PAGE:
If you are a wildlife bug and happen to be in the southern part of India during the winters, then Karnataka’s Bandipur National Park is the place to be. Several years ago, on a vibrant morning with just a nip in the air, my family and I were proceeding towards a watchtower after alighting from our vehicle when we were stopped by an incredible sight, never replicated before or since. A gorgeous young leopard was walking down the zigzag stairs of the watchtower where it had clearly spent the night and marked his territory. It looked least bothered by our presence and gave us a proud look before passing a mere 15 feet from us and sneaking into the bushes. Of course, a tremor of fear ran down my spine, and I stood there in disbelief at what had happened. What if we had arrived a few minutes earlier and climbed the stairs and encountered the leopard in the tower? But unpredictability and impulsiveness are the hallmark of a leopard. You could encounter it in the unlikeliest of spots. Most of the time, I have seen it appear and disappear like a ghost, hardly giving me time to lift my camera and take a decent picture.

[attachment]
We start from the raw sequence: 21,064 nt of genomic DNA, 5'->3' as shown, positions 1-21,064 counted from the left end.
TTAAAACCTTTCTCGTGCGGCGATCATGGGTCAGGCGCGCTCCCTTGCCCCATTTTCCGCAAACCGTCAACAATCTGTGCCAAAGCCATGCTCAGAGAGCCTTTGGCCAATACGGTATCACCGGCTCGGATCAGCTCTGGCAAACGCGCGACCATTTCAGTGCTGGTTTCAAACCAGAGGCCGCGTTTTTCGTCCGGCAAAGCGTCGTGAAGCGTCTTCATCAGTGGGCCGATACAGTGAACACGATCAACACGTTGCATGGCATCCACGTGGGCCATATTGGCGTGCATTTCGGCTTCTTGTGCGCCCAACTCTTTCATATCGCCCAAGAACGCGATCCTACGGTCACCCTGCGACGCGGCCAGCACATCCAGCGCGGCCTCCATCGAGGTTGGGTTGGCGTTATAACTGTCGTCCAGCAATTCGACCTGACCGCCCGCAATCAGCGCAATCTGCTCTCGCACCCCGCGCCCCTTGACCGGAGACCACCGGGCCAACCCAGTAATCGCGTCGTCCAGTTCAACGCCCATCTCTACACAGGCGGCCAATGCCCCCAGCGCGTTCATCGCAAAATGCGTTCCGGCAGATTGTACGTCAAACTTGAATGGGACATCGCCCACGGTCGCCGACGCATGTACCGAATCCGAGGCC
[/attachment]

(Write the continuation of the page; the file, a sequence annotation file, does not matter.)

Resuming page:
Indian leopard at Kanha Tiger Reserve, Madhya Pradesh, India

The man-killing occurrences in Uttarakhand attributed to leopards are often true. While making a film about leopard attacks in the state, my team and I interviewed the then Chief Wildlife Warden, Shrikant Chandola. Without mincing any words, Chandola said that more humans in Uttarakhand were killed by leopards than by all the other wild animals put together. But should the leopard alone be blamed for the situation? The fact is that, in Uttarakhand, just like in several other states, people have encroached upon the leopard’s territory and taken away its prey base. The resulting man-leopard conflict should, therefore, not come as a surprise to anyone.